I am a notoriously sound sleeper. I’ve slept through many a New Years celebration, thunderstorms, even the odd hurricane. But the night after I purchased my first boat, a 1961 Rhodes Chesapeake, I found myself in the unique situation off staring up at the ceiling.
All I could think about was my recent purchase and the affects it would have on me. My bravery that had been front and center earlier in the day faded as every sleepless hour passed. Was this smart financially, will I even be able to sail it, and can I really restore it like I was so certain I could?
The next day after a few winks of sleep, I turned my focus to the Web, determined to find the answers to all those questions. Terms like bill of sale, notary, registration, insurance, sales tax, and winter storage cost seemed to reach out from my monitor and slap me across the face. I quickly realized that buying a boat would take more than a check and a handshake.
Now in a cold sweat, I decided the first thing I needed to find was a local mooring to keep the boat for the few weeks after the sale. An hour of searching and a few phone calls led me to Clark’s Boat Yard in Jamestown R.I., which was only 10 minutes from my apartment in Newport. The price was right, the staff seemed friendly over the phone and their website boasted stunning images of Newport Harbor and the iconic Pell Bridge.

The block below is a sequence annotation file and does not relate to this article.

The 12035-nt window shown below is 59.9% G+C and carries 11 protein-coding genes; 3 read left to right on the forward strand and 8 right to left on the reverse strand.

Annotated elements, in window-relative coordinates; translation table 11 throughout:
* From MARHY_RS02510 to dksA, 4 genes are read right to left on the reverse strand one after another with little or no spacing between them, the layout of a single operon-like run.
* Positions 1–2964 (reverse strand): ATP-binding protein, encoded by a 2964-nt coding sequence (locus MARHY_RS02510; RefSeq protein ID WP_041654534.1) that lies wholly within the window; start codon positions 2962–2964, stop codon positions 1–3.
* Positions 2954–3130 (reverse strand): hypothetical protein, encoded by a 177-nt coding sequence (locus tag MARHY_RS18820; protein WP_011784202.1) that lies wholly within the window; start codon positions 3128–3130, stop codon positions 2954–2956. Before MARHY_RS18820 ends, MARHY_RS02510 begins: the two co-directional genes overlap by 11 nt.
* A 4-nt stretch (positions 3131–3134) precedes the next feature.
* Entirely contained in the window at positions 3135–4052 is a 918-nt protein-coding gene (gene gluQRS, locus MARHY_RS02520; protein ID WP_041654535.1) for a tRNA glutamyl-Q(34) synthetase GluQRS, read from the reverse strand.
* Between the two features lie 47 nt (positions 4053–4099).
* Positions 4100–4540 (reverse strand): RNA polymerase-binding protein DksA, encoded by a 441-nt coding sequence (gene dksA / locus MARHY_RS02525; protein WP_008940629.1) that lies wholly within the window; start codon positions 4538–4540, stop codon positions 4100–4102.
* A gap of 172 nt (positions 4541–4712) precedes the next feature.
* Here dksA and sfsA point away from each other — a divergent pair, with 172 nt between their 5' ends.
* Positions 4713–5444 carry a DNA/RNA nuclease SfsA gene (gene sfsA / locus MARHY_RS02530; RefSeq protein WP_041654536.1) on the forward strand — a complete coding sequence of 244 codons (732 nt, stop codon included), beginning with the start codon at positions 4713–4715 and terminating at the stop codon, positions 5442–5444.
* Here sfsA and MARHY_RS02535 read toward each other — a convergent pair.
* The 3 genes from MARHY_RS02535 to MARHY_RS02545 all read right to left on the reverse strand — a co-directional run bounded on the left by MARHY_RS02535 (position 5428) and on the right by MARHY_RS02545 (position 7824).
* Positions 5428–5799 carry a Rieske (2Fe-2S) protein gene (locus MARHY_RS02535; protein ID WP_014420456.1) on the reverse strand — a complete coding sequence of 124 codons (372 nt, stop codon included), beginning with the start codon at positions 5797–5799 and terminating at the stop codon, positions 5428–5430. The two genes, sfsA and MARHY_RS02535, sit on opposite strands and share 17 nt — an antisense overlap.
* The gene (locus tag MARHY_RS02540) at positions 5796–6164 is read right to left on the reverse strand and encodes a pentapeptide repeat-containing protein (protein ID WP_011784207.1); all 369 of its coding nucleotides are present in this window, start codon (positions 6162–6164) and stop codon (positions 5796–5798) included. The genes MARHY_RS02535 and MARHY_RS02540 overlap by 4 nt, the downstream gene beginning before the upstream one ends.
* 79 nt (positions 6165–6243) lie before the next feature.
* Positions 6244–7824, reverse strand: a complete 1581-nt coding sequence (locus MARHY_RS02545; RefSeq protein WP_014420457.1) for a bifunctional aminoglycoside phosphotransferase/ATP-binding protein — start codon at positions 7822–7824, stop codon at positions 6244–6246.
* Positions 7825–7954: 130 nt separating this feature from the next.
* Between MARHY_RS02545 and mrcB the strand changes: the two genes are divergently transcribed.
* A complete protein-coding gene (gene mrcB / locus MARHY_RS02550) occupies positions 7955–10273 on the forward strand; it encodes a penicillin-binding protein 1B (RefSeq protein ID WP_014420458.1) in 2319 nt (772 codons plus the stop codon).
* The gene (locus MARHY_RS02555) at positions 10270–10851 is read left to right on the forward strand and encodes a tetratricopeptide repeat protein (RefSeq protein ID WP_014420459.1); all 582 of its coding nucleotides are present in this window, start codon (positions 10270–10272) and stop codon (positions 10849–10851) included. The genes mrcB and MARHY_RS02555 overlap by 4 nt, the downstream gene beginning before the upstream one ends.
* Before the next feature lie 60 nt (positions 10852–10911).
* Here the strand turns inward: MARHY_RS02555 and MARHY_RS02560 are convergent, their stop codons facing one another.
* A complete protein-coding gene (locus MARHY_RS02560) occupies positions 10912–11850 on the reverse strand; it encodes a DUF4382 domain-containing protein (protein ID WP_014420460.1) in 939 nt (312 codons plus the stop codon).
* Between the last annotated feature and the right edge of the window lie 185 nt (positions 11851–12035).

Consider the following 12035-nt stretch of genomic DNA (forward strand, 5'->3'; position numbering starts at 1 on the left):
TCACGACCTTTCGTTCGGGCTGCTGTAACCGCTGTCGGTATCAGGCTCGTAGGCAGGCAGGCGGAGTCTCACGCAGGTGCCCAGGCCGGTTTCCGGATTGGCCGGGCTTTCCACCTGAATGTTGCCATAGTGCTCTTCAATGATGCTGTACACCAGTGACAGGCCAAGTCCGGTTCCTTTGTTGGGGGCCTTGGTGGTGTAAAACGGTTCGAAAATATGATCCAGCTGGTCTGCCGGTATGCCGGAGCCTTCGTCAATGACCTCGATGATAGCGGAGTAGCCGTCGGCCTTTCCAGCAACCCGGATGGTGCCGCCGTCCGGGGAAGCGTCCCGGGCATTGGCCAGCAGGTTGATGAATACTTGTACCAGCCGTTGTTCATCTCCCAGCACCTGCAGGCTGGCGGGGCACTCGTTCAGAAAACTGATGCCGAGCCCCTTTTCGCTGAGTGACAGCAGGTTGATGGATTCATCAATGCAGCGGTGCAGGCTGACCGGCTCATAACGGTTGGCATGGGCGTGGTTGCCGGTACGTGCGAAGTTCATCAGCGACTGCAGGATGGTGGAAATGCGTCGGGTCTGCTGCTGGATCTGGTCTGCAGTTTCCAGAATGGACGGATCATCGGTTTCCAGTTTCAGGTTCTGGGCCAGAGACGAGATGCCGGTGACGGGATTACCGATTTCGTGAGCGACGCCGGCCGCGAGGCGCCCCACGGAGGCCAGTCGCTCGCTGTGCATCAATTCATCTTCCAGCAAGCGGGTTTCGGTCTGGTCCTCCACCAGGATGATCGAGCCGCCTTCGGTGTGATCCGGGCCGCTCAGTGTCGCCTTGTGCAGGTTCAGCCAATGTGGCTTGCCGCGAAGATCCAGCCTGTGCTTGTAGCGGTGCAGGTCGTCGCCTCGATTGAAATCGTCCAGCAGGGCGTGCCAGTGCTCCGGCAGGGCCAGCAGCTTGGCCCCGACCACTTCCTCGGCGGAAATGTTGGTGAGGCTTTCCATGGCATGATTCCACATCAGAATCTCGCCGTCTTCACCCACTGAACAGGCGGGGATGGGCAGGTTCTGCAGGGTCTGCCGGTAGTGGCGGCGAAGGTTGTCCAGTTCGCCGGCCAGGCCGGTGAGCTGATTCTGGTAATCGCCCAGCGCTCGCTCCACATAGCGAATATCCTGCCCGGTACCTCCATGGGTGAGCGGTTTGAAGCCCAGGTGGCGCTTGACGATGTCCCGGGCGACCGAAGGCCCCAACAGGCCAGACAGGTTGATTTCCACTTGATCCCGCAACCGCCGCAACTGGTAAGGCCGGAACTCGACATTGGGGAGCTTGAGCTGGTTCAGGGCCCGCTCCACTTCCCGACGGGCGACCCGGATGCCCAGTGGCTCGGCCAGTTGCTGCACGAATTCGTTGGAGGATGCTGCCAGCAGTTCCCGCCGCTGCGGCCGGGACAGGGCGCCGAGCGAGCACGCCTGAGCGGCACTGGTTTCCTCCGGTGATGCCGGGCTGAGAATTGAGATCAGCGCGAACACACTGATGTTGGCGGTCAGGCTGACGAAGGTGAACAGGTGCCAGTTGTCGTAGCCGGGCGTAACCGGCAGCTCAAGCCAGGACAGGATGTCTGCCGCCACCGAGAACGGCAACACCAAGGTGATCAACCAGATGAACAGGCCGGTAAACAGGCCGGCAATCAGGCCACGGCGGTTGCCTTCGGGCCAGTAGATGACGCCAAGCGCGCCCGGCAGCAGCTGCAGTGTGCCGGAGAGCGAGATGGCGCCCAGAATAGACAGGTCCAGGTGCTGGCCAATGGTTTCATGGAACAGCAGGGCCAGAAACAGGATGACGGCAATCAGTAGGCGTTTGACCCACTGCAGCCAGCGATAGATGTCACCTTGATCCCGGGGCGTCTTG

As quickly as I began daydreaming about this location, I ran into a obstacle. The hiccup was Clark’s required insurance before renting me the mooring. A bit of hunting on the Internet led to a patient woman at a local insurance company who informed me I could recieve coverage immediately as long as I got the boat surveyed first. Great, right? Well not really.
You see, in order to get insurance I needed a survey, but in order to get hauled and get the survey, I needed insurance. Jeeze!
My next call was a second one to Clark’s, this time not as a frazzled madman but as someone calmly looking for advice. When I explained to them that I was in over my head they patiently provided advice on insurance and the type of rider I should try to get. A phone call to Boat U.S. with this information about a rider in mind and I was insured.
The following night, I met with the boat’s owner to finalize the sale, which thankfully went rather smoothly. A few forms and the big check later, I was officially a sailboat owner!
The (now previous) owner even offered to come along on my maiden voyage to make sure I got it to Jamestown all right. An offer I immediately accepted.
Reflecting on this series of events, I realize now that I have already committed my first mistake in boat ownership, which is trying to figure everything out at once. In this sport, I don’t think you ever really have it figured out. There is always more to learn, and there is ALWAYS someone out there who knows more than you. Lucky for me, I have found that many seasoned boaters are generous with their time and advice.